How Musician And Paraplegic Frank Barham Found His Love For Music

Editor’s Note: 56 year-old Frank Barham, of Atlanta, is living his dream. He has a deep understanding of what a musician is. He is passionate about learning and playing great music– a true musician never stops learning. He knows that jazz is a never ending journey of trying to become better and expressing his view of the world through the music he plays. Part 1 of a 5 part series.

You can catch Frank playing in jazz & blues clubs around Atlanta.

You can catch Frank playing in jazz & blues clubs around Atlanta.

I’ve done a variety of things throughout my professional career and decided to become an avid musician. I play the chromatic harmonica. Soon after my injury, I met an inspiring man named Chris Turner. He is a world class musician who specializes in the harmonica. Chris played the chromatic harmonica with class four symphony orchestras and was the world solo diatonic harmonica champion at one point.

I became interested in playing a harmonica to keep life interesting. I knew I wanted to play jazz music, and Chris suggested that I learn. I’ve been playing the harmonica for many years now.

I met Toots Thielmans who is one of the greatest chromatic players in the world, like Stevie Wonder. Basically I learned to play my harmonica by studying with other musicians who played other instruments, particularly pianists. I was constantly attempting to learn how to play the harmonica.

Right now, I’m transitioning from being a teacher and playing music part-time, to becoming a musician full-time. I spend my days practicing the harmonica, and at night, I sit in with jazz musicians in the Atlanta area.

I’ve been fortunate to sit in with great musicians like Jez Graham, James Schneider, Lola Gulley, and Charley Wooton, who plays in a band called Zydefunk as well as playing with the Charley Wooton Project. I also play in the Northside Tavern Jam Sessions in Atlanta on Monday nights.

Frank Barham has had the opportunity to sit in with several talented musicians.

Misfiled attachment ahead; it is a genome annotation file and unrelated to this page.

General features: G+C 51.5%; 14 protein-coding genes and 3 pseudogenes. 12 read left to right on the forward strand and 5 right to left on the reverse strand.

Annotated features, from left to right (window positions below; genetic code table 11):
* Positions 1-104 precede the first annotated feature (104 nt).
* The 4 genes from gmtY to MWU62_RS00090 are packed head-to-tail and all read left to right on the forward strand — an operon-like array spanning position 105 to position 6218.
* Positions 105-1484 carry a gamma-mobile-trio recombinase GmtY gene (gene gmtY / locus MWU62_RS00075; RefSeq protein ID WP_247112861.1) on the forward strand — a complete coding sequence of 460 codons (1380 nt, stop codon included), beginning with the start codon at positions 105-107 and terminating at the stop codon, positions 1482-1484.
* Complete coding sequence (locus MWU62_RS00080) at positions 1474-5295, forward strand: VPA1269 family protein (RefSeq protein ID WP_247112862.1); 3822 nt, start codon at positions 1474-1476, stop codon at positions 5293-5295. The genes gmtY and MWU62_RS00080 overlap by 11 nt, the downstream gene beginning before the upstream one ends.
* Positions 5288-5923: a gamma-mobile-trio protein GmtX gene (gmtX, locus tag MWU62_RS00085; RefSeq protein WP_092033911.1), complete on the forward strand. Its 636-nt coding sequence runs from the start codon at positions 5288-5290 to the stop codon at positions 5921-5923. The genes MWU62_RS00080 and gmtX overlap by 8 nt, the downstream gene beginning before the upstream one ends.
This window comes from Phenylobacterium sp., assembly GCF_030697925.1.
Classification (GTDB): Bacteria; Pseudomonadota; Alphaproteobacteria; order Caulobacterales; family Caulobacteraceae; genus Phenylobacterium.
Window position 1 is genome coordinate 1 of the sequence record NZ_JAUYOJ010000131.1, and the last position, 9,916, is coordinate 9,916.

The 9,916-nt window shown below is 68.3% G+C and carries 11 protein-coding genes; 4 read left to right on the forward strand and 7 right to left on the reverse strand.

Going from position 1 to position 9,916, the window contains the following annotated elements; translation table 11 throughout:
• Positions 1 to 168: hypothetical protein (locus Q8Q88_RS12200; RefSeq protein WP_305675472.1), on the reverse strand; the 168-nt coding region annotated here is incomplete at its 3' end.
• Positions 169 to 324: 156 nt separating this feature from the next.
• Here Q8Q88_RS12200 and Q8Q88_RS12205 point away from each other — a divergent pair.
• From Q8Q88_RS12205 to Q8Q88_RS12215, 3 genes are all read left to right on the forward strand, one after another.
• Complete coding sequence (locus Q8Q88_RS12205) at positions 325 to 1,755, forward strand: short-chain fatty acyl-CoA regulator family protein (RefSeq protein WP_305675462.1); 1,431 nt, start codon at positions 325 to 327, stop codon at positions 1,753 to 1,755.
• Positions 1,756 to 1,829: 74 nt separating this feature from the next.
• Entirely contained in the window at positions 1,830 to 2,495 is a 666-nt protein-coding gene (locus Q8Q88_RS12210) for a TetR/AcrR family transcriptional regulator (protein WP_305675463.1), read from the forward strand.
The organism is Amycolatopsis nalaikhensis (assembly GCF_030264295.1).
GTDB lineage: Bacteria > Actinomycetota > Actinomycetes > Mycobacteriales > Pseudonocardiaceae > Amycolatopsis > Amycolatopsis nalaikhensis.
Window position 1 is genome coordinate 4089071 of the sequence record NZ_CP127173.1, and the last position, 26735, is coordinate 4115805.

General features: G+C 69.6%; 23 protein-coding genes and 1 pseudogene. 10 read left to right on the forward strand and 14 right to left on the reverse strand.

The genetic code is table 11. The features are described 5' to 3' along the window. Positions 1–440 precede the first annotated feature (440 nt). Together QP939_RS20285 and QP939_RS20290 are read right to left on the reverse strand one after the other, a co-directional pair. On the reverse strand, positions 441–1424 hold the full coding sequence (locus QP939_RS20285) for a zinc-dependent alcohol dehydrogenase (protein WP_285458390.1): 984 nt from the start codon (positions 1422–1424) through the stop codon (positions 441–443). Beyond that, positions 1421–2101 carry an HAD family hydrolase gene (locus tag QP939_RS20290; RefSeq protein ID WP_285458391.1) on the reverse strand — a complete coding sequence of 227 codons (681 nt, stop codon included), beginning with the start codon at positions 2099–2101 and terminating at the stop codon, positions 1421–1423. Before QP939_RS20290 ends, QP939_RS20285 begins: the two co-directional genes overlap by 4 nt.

Frank Barham has had the opportunity to sit in with several talented musicians.

Through the years, I’ve had quite a few different jobs. I was a computer programmer and consultant for about 17 years and worked with a variety of companies in that field. I was involved in a Y2 project and HIPA conversions. When I was injured (stay tuned for the story discussing my injury), I worked in sales. I had more than one part-time job to make a living because back then, people in wheelchairs weren’t covered by the Equal Employment Opportunity Commission (EEOC).  Finding full-time work was difficult. I was also a radio DJ for a while–this is when I eventually transitioned into IT. I also worked for the Center of Disease Control and with the Bank of America. However, always in the background and somewhat suppressed, was my love for music.

I worked in the information technology (IT) field for many years, and then taught at a private school. I wanted a recession proof job and wanted to positively impact young people. I was going through the process to become certified as a teacher, but after about 3 years, I learned that teaching wasn’t the job for me. I also realized that it wasn’t the job I wanted to do for the rest of my life. Finally, I made the decision to follow my dream of becoming a full-time musician.

Frank Barham has chosen to become a musician full-time and is very happy about this decision.

Frank Barham has chosen to become a musician full-time and is very happy about this decision.

Music is a powerful tool for self healing, dealing with emotions and being able to translate feelings when words are inadequate. I’ve found that music can change my moods, helps me escape from depression and brings joy into my life.

See Frank in action as he plays the chromatic harmonica in the video below:

Next: Musician and Paraplegic Frank Barham’s Life Changing Accident

About the Author: For the last 12 years, John E. Phillips of Vestavia, Alabama, has been a professional blogger for major companies, corporations and tourism associations throughout the nation. During his 24 years as Outdoor Editor for “The Birmingham Post-Herald” newspaper, he published more than 7,000 newspaper columns and sold more than 100,000 of his photos to newspapers, magazines and internet sites. He also hosted a radio show that was syndicated at 27 radio stations; created, wrote and sold a syndicated newspaper column that ran in 38 newspapers for more than a decade; and wrote and sold more than 30 books. Learn more at

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